Physics of Fluids

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Table of Contents for Physics of Fluids. List of articles from both the latest and ahead of print issues.
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An interface-compressed diffuse interface method and its application for multiphase flows

Sun, 12/01/2019 - 08:00
Physics of Fluids, Volume 31, Issue 12, December 2019.
In this paper, an interface-compressed diffuse interface method is proposed for simulating multiphase flow with a large density ratio. In this method, an interface-compression term is introduced into the Cahn-Hilliard equation to suppress the interface dispersion caused by the numerical and modeling diffusion. The additional term only takes effect in the region of phase interface and works normal to the interface. The compression rate can be adjusted synchronously according to the local gradient of normal velocity at the interface. Numerical validations of the proposed method are implemented by simulating Rayleigh-Taylor instability, bubble deformation in shear flow, bubble merging, and bubble rising with a density ratio of 1000 and a viscosity ratio of 100. Good agreement of interface shapes and flow properties has been achieved as compared with both analytical solutions and published data in the literature. The obtained results also show that the present method makes great improvement of interface sharpness and avoids the occurrence of unphysical phenomenon. Meanwhile, the tiny interfacial structures can be captured effectively.

A consistent reduction of the two-layer shallow-water equations to an accurate one-layer spreading model

Sun, 12/01/2019 - 08:00
Physics of Fluids, Volume 31, Issue 12, December 2019.
The gravity-driven spreading of one fluid in contact with another fluid is of key importance to a range of topics. These phenomena are commonly described by the two-layer shallow-water equations (SWE). When one layer is significantly deeper than the other, it is common to approximate the system with the much simpler one-layer SWE. It has been assumed that this approximation is invalid near shocks, and one has applied additional front conditions to correct the shock speed. In this paper, we prove mathematically that an effective one-layer model can be derived from the two-layer equations that correctly capture the behavior of shocks and contact discontinuities without additional closure relations. The result shows that simplification to an effective one-layer model is justified mathematically and can be made without additional knowledge of the shock behavior. The shock speed in the proposed model is consistent with empirical models and identical to front conditions that have been found theoretically by von Kármán and Benjamin. This suggests that the breakdown of the SWE in the vicinity of shocks is less severe than previously thought. We further investigate the applicability of the SW framework to shocks by studying one-dimensional lock-exchange/-release. We derive expressions for the Froude number that are in good agreement with the widely employed expression by Benjamin. The equations are solved numerically to illustrate how quickly the proposed model converges to solutions of the full two-layer SWE. We also compare numerical results from the model with results from experiments and find good agreement.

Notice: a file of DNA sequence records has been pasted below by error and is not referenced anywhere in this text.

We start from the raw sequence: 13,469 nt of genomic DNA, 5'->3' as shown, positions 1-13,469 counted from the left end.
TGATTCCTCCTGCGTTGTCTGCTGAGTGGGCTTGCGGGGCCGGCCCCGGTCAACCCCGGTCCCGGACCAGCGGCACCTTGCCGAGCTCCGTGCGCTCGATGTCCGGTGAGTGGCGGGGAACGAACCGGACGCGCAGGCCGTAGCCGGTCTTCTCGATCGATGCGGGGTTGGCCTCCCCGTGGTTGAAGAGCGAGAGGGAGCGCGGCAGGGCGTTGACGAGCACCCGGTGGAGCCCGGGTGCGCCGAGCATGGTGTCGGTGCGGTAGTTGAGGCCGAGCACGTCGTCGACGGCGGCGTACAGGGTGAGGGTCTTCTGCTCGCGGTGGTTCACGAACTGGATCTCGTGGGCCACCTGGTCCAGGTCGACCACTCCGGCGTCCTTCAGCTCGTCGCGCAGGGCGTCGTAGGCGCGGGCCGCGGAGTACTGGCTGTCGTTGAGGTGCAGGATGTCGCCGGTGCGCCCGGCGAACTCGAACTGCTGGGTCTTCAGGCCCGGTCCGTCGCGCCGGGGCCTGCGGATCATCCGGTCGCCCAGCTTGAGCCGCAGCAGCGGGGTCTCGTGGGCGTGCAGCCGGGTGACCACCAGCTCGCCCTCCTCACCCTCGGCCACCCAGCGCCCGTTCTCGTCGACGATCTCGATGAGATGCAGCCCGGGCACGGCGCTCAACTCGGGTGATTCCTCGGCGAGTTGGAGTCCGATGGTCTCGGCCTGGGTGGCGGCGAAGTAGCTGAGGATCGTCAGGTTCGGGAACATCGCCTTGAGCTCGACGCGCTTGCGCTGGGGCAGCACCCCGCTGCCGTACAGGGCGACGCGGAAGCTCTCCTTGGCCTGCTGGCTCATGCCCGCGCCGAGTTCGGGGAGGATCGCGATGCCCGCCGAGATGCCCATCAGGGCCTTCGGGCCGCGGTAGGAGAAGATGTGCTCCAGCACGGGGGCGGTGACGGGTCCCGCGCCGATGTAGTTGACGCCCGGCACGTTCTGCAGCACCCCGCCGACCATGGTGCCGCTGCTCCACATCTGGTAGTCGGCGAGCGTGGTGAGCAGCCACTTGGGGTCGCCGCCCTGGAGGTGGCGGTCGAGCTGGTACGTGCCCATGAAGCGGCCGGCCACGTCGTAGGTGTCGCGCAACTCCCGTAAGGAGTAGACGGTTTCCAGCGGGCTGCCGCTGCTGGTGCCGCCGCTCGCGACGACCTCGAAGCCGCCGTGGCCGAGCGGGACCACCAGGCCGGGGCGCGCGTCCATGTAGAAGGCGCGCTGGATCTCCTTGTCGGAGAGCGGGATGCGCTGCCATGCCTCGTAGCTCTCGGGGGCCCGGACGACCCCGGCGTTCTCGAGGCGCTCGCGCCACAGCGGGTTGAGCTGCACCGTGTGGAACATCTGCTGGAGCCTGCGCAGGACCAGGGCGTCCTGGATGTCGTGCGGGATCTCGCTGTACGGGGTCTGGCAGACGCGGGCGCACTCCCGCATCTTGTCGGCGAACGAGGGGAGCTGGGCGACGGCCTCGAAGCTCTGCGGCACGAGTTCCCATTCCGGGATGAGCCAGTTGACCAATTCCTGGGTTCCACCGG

Oscillatory flow of Maxwell fluid in a tube of isosceles right triangular cross section

Sun, 12/01/2019 - 08:00
Physics of Fluids, Volume 31, Issue 12, December 2019.
In the present study, the oscillatory flow of a Maxwell fluid in a long tube of isosceles right triangular cross section is considered. The analytical expressions for the velocity and phase difference for the flow driven by the periodic pressure gradient are obtained explicitly. The numerical solutions are calculated by using a high-order compact finite difference method. The effects of relaxation time and the Deborah number on the velocity and phase difference are discussed numerically and graphically.

Instabilities of particle-laden layers in the stably stratified environment

Sun, 12/01/2019 - 08:00
Physics of Fluids, Volume 31, Issue 12, December 2019.
The stability of the interface formed by fine suspended particles is studied through linear stability analysis. Our derivation using the regular perturbation expansion with respect to the particle’s settling velocity shows that the unstable modes are independent of the gravitational settling of individual particles. These modes can be obtained from the six-order ordinary differential equation obtained from the analysis of zero-order quantities. In addition to the four boundary conditions applied at the interface in the traditional Rayleigh-Taylor problem in the semi-infinite domain, two conditions based on the continuity of the concentration of the background stratification agent and its gradient are introduced. Our stability results show transition of modes from a small value in a regime of Rayleigh-Taylor instability to the large values of double-diffusive convection when the background density stratification becomes increasingly significant. In the latter case, our analysis shows growth of small perturbations with dominant wavelengths scaled by the double-diffusion length scale. The transition of unstable modes depends on the density ratio, the Prandtl number of the stratification agent, and the viscosity ratio between the two fluid layers. The analysis is further confirmed by the results from the direct numerical simulation.